When I was in college, I took a genetics seminar that turned into an ethics class whenever we became too engrossed in the coursework. Did we have a right to pursue this topic? Would we share responsibility for how others used our discoveries?
Swain's main characters are biochemists transplanted from academia to Vanguard Life Sciences Corporation, the world's largest, and most profitable, agribusiness and life science company. Phillip Barett and Julia Croft conceive Project Evergreen to develop a process for manufacturing genetically-modified seeds, working to make the process generic enough to be applied across a variety of crops. Their goal: to reduce world hunger by producing seeds that are more disease and pest-resistant, drought-tolerant, and faster-growing, with high yields and nutrition.
Vanguard hasnít risen to the top in their business by being overly cautious and risk-shy. CEO Robert Chase discounts his researchers' warnings that the current seeds arenít pest-resistant enough for field trials. Simultaneous tests are scheduled for four different crops in Belarus, India and South America. These sites provide a range of climates while avoiding Western Europe, where there would be too much political exposure.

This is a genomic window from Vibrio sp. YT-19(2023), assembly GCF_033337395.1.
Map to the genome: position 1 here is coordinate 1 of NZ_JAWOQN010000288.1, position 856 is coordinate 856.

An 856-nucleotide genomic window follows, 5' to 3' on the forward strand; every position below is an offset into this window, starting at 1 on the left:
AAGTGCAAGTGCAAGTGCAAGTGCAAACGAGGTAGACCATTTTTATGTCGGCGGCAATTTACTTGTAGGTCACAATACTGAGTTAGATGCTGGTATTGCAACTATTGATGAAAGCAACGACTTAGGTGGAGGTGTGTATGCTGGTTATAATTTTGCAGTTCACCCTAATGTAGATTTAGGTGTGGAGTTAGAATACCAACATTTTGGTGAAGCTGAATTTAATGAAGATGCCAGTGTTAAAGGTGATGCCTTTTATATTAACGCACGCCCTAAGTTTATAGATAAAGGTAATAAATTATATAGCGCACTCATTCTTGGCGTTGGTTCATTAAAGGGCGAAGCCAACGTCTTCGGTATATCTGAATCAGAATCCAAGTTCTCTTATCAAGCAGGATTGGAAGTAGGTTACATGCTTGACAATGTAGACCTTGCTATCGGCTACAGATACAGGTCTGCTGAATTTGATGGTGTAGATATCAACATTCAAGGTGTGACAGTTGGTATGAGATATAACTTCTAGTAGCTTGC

The crops grow quickly. Unfortunately, the insects that eat the crops also benefit from the growth enhancements engineered into the plant seeds. They grow abnormally larger, consuming the crops, devouring domestic animals and attacking people. There are human deaths.
The usual pesticides are no match for these monstrously enhanced pests. While the researchers race to close this Pandora's box by developing a means to eradicate these insects, the company faces the wrath of environmentalists, the media and the government.
Swain makes it clear that he does not necessarily consider all genetically-modified crops to be Frankenfood. He understands the noble attempts to ease world hunger, but he points out the need for slow and thorough research and development each step of the way.
This book is well-researched, containing both a bibliography and a glossary of terms. The glossary contains only 18 entries, so don't fear: the writing is layperson-friendly, and the short chapters heighten the tension of the story.
One of the modified crops is bananas, and the banana spiders associated with those plants in the book grow to more than 12" across. I'll admit to dropping my purchased banana bunch into a bucket of water to flush out any possible spiders lurking inside...